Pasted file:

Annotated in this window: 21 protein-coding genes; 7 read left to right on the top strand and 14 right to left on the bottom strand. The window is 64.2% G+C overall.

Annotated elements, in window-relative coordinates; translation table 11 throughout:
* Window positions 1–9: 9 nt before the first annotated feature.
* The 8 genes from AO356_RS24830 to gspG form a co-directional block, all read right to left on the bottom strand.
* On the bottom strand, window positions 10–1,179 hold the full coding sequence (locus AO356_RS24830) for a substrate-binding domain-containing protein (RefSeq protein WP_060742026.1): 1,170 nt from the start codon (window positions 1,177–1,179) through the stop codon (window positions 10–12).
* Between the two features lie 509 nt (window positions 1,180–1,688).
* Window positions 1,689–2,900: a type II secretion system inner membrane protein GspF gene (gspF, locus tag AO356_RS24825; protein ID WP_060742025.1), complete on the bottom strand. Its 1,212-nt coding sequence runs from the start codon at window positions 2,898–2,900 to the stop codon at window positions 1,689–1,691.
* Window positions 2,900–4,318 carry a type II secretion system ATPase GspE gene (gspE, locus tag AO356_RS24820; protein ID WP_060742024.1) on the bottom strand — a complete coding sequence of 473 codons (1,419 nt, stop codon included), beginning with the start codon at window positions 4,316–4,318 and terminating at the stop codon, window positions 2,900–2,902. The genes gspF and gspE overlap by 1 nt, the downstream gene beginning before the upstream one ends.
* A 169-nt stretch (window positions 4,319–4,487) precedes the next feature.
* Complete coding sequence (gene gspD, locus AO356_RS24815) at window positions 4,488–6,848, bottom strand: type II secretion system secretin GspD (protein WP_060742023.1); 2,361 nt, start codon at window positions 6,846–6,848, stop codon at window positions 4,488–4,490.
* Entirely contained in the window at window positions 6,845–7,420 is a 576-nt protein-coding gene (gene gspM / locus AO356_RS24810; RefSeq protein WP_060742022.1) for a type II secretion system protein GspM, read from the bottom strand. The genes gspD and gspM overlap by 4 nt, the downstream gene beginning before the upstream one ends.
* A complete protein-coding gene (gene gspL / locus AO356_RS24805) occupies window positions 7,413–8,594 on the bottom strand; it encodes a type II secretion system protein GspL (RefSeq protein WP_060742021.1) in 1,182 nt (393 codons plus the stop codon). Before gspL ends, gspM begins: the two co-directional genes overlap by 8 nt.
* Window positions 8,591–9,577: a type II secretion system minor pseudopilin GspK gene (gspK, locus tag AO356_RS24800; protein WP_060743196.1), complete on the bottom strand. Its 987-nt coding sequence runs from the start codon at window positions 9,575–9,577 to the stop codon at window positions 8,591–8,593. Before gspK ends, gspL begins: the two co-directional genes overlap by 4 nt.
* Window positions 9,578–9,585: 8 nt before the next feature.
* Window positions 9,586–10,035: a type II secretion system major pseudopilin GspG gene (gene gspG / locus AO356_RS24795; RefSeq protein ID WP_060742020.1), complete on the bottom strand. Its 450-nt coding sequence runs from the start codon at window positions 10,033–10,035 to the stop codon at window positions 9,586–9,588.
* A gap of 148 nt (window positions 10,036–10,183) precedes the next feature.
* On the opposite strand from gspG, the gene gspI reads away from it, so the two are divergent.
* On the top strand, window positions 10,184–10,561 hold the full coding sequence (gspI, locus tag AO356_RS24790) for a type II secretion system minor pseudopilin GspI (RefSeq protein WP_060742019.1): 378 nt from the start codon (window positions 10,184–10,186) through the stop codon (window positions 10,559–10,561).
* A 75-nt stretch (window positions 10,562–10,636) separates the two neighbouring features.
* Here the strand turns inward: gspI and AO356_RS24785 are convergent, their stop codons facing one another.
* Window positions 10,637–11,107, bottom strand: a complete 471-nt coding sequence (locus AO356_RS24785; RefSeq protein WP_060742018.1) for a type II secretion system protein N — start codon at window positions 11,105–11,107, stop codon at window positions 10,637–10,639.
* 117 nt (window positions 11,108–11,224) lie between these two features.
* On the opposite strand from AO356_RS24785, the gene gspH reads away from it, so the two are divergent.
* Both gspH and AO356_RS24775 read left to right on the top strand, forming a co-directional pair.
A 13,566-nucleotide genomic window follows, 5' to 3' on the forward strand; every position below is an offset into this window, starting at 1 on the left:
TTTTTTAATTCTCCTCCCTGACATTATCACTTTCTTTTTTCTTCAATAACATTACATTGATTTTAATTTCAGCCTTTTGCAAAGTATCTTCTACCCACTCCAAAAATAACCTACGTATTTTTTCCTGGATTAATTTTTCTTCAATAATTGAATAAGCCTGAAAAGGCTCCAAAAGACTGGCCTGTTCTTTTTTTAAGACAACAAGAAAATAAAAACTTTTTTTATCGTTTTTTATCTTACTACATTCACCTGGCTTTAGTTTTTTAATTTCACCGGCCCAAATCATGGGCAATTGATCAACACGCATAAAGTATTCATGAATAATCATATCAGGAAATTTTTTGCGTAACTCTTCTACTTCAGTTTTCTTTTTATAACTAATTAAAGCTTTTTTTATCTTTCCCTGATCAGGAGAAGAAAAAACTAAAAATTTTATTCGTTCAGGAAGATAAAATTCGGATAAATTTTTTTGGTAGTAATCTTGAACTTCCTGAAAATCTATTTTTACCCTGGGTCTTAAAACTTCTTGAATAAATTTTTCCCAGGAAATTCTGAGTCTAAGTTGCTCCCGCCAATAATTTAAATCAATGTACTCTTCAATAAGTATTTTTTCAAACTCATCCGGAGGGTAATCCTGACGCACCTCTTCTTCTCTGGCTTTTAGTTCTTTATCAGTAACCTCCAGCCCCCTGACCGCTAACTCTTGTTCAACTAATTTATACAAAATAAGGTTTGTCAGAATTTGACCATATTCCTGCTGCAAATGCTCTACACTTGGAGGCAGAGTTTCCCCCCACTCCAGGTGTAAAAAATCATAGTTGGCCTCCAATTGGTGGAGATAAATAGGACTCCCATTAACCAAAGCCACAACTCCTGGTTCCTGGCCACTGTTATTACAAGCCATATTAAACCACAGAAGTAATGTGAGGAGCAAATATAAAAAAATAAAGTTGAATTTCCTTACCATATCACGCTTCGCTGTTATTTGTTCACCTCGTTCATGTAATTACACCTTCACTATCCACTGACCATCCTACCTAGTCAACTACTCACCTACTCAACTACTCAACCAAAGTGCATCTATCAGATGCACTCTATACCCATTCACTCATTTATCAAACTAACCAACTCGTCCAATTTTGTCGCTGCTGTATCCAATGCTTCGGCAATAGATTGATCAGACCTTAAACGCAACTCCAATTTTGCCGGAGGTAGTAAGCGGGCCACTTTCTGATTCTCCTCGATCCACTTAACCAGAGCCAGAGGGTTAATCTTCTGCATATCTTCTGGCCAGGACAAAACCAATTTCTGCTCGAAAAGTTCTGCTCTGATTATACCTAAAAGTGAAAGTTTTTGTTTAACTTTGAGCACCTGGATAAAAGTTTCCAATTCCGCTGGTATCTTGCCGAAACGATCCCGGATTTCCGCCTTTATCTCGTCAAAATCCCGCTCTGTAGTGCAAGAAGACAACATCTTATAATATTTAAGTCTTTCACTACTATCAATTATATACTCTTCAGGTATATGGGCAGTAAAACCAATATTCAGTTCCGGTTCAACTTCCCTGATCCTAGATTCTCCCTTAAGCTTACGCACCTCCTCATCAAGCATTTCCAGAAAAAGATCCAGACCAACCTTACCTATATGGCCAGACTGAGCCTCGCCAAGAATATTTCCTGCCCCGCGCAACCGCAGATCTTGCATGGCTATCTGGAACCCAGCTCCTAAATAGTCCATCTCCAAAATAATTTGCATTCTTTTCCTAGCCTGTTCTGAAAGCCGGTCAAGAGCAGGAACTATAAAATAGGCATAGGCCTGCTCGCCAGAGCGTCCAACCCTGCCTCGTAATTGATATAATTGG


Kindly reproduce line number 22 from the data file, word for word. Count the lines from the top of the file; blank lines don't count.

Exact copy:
* 117 nt (window positions 11,108–11,224) lie between these two features.